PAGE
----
Various public and private organizations in Japan offer many types of lifelong learning activities for adults. Monbushô (Japanese Ministry of Education, Science, Sports and Culture) promotes "the creation of a lifelong learning society in which people can learn at any stage of life, can freely select and participate in opportunities for study and can have the results of their learning appropriately evaluated" (Monbushô 1996c).
The rate of adults participating in learning activities reached 48% in 1992, up from 40% in 1988. A survey by the Prime Minister's Office concerning lifelong learning found 66% of the Japanese adult population wanted to try learning activities. The majority of adult learning covers sports and personal health (24%); hobbies and personal interests such as music, calligraphy, and flower arranging (23%); or skills useful for family life (9%). Classes to gain knowledge and skills required for work make up only 10% of the total learning activities (Monbushô 1996a, Ch. 2, Sec. 1.1; Chart I-2-1; Ch. 3, 1).
In contrast to Monbushô publications that extol the virtues of lifelong learning and to government programs and laws that promote lifelong learning, several writers on Japanese education conclude that the current system of adult education requires significant improvements: "Lifelong learning has not been successful in so far as building a learning ethic, one that prizes learning, teaches creativity, includes everyone, and is seamless" (Sawano 1997, 1). "There is no doubt that adult education has been treated as a marginal area in comparison with regular schooling" (Maehira 1994, 335). "Adult education is clearly a low priority and of low status" (Smith 1995, 108). "It is of paramount importance therefore that the . . . notion of the right to learn be allowed to take root and grow within the consciousness of each and every citizen. . . . This consciousness must in turn express itself in relentless demands for the right to freely learn and inquire. . . . the basic orientation being described here is diametrically opposed to . . . the government-propagated discourse on lifelong education (shôgai kyôiku)" (Horio 1988, 272).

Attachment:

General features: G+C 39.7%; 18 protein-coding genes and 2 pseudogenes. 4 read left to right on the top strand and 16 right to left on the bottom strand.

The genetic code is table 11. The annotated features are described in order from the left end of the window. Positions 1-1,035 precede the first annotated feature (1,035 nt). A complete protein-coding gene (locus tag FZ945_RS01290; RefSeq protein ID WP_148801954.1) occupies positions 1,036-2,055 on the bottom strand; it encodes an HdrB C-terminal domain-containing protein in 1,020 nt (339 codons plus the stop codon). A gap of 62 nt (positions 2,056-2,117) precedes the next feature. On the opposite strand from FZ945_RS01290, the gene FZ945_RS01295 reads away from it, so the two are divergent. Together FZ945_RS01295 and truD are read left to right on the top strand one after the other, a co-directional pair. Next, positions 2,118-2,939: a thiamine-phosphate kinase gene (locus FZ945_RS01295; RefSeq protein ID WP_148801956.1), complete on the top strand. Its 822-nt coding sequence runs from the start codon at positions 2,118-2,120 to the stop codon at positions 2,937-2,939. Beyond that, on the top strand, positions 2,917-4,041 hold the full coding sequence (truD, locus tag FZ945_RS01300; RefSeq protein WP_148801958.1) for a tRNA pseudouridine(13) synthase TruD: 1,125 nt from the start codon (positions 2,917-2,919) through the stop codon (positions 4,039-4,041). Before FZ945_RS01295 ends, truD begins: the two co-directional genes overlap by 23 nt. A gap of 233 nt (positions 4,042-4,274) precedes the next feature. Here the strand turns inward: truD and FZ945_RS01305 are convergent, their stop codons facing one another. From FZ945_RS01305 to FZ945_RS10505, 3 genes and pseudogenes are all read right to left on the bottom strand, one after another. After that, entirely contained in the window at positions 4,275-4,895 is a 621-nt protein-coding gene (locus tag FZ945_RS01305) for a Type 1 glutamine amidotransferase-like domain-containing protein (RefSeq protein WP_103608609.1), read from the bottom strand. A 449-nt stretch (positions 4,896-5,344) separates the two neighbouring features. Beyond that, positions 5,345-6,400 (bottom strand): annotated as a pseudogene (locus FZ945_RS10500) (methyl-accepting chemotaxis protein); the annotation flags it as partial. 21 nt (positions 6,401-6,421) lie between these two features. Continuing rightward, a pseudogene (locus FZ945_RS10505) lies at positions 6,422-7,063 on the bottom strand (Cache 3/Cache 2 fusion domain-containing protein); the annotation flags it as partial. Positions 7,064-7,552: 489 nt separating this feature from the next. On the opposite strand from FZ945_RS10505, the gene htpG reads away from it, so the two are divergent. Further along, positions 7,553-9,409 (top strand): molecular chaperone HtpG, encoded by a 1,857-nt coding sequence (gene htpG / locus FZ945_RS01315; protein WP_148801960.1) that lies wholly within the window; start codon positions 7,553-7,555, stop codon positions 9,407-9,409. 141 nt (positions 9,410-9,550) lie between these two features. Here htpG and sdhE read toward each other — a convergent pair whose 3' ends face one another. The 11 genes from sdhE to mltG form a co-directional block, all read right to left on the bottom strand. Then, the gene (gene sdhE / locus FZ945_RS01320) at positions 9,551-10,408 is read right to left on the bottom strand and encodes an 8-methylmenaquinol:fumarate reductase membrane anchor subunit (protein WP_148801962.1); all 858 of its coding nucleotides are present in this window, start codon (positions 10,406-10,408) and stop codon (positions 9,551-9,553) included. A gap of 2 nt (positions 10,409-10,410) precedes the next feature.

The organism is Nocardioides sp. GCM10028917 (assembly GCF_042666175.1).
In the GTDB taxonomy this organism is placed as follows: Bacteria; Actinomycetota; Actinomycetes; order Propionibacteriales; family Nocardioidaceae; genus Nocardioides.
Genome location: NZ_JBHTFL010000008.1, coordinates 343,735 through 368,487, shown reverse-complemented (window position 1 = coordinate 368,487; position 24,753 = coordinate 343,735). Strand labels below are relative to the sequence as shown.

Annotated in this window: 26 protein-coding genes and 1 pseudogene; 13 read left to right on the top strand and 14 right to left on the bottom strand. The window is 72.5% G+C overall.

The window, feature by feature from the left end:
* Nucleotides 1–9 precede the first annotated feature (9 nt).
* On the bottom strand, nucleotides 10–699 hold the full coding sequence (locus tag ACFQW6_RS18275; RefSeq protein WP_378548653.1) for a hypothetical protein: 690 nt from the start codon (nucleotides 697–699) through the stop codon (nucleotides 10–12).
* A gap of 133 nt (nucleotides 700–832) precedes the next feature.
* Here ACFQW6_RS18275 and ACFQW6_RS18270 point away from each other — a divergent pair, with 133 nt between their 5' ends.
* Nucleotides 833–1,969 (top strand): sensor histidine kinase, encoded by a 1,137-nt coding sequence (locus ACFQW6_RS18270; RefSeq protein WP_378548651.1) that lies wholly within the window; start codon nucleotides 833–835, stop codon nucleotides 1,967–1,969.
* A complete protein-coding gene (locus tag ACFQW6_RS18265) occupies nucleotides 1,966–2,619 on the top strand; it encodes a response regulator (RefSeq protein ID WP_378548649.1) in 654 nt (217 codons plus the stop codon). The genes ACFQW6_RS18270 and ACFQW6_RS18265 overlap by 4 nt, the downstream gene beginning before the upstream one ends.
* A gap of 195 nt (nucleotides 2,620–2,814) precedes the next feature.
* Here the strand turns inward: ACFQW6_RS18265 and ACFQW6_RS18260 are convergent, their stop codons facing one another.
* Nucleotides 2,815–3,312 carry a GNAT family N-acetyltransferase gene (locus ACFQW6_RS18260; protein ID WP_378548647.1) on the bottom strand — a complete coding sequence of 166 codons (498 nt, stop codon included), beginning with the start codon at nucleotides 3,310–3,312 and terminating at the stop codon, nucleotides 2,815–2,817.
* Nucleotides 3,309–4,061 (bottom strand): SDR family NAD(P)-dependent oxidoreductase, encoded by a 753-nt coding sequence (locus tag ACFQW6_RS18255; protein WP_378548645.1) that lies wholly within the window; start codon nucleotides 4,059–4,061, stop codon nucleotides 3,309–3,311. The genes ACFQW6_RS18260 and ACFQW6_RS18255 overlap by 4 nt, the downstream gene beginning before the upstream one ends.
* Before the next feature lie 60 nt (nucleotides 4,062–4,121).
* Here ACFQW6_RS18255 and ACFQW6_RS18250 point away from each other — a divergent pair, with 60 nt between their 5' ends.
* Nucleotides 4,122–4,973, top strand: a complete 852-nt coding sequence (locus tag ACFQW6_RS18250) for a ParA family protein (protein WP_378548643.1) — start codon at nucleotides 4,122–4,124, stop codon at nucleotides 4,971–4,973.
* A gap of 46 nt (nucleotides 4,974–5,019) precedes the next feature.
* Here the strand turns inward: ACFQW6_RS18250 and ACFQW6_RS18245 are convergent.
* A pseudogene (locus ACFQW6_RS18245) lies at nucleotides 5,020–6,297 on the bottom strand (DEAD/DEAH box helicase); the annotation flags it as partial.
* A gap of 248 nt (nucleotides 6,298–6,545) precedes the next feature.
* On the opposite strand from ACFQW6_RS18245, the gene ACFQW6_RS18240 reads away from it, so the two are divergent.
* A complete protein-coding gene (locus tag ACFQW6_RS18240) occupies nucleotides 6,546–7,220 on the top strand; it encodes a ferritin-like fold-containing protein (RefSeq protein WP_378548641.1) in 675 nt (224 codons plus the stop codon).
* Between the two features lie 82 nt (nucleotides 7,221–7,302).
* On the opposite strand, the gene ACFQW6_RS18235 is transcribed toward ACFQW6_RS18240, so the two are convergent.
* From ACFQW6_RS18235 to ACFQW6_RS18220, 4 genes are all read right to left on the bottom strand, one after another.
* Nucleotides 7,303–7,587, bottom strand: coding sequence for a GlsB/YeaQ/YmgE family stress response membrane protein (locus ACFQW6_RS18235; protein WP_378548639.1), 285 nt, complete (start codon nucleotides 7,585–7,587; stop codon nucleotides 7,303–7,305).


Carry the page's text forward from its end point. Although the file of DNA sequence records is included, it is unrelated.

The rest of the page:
Japanese lifelong learning programs for adults, despite their accomplishments
and admirable objectives, require some significant improvements to fully
realize their goals. This essay provides an overview of the principal features
and problems of the Japanese system of lifelong learning for adults. Although
the term lifelong learning implies education throughout a person's lifetime,
this paper will focus only on adults after graduation from high schools
or universities. Section 1 of this essay defines lifelong learning. The
next section discusses significant environmental factors that have a direct
effect on lifelong learning for adults. Section 3 provides a brief history
of adult education since the end of World War II. Section 4 examines the
principal characteristics and unique aspects of the Japanese system of
lifelong learning. Section 5 focuses on some critical problems with the
current system. The final section provides conclusions.
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